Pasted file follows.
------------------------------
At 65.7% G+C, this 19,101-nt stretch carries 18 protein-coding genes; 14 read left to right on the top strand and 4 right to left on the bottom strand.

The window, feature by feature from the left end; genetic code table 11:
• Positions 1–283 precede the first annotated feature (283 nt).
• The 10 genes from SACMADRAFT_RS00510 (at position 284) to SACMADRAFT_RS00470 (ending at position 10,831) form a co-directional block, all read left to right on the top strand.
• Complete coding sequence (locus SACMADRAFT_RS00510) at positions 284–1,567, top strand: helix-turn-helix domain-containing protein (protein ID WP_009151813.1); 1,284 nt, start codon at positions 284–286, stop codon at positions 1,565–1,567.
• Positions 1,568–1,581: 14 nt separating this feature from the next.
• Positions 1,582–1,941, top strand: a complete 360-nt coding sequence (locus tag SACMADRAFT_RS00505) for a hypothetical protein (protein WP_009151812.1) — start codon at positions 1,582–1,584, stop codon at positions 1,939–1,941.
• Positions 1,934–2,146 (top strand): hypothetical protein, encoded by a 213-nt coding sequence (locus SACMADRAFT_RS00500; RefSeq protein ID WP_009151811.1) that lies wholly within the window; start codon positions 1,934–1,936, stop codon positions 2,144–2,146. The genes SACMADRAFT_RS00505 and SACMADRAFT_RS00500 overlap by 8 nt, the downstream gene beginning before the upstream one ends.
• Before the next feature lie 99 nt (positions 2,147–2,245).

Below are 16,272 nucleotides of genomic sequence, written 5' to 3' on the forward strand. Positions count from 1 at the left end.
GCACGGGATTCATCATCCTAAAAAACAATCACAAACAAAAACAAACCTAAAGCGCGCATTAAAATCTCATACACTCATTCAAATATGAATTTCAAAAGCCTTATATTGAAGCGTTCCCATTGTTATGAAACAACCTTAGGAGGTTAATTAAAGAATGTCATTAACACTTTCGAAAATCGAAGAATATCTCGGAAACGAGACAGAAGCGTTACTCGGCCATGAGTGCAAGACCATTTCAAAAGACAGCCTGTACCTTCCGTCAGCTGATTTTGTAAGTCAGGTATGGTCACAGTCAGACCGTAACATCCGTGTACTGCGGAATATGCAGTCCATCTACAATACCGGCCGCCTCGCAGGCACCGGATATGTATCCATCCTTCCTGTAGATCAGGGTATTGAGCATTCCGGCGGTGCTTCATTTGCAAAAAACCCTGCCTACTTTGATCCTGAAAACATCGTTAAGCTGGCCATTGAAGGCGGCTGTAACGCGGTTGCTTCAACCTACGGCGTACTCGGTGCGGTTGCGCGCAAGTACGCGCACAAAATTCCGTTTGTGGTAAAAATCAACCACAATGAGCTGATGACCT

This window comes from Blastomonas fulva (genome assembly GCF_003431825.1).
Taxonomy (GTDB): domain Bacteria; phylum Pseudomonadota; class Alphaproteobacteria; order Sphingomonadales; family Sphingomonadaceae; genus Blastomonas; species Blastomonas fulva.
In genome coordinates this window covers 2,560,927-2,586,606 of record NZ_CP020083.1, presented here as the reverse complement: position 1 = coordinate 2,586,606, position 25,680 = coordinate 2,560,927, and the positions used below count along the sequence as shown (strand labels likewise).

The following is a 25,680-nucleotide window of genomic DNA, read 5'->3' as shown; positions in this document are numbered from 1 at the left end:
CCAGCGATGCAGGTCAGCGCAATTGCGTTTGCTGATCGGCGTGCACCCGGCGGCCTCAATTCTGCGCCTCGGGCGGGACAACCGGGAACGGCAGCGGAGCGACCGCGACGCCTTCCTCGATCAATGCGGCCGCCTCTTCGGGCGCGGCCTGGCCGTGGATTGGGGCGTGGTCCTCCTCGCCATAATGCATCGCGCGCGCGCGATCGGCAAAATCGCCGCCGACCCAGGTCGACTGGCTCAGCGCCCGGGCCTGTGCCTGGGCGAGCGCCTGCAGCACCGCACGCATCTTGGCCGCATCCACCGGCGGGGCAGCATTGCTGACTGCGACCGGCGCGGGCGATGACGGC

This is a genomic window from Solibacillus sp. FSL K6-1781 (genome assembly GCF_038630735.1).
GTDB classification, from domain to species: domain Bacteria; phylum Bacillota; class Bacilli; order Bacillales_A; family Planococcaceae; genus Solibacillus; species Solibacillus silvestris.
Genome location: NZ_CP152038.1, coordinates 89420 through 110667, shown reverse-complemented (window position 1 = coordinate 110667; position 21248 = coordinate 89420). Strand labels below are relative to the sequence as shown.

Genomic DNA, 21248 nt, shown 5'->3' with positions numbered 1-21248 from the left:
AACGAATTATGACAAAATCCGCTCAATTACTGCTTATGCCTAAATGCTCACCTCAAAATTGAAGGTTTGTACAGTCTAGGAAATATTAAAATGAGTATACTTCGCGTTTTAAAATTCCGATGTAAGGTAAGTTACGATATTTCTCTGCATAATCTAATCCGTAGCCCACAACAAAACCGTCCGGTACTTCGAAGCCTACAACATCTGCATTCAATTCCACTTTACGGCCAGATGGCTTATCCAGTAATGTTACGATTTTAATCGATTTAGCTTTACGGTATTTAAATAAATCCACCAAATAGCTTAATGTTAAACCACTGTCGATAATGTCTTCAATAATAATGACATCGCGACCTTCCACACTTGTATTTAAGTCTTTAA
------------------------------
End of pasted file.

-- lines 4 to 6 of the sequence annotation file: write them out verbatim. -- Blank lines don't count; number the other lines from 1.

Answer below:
• The 10 genes from SACMADRAFT_RS00510 (at position 284) to SACMADRAFT_RS00470 (ending at position 10,831) form a co-directional block, all read left to right on the top strand.
• Complete coding sequence (locus SACMADRAFT_RS00510) at positions 284–1,567, top strand: helix-turn-helix domain-containing protein (protein ID WP_009151813.1); 1,284 nt, start codon at positions 284–286, stop codon at positions 1,565–1,567.
• Positions 1,568–1,581: 14 nt separating this feature from the next.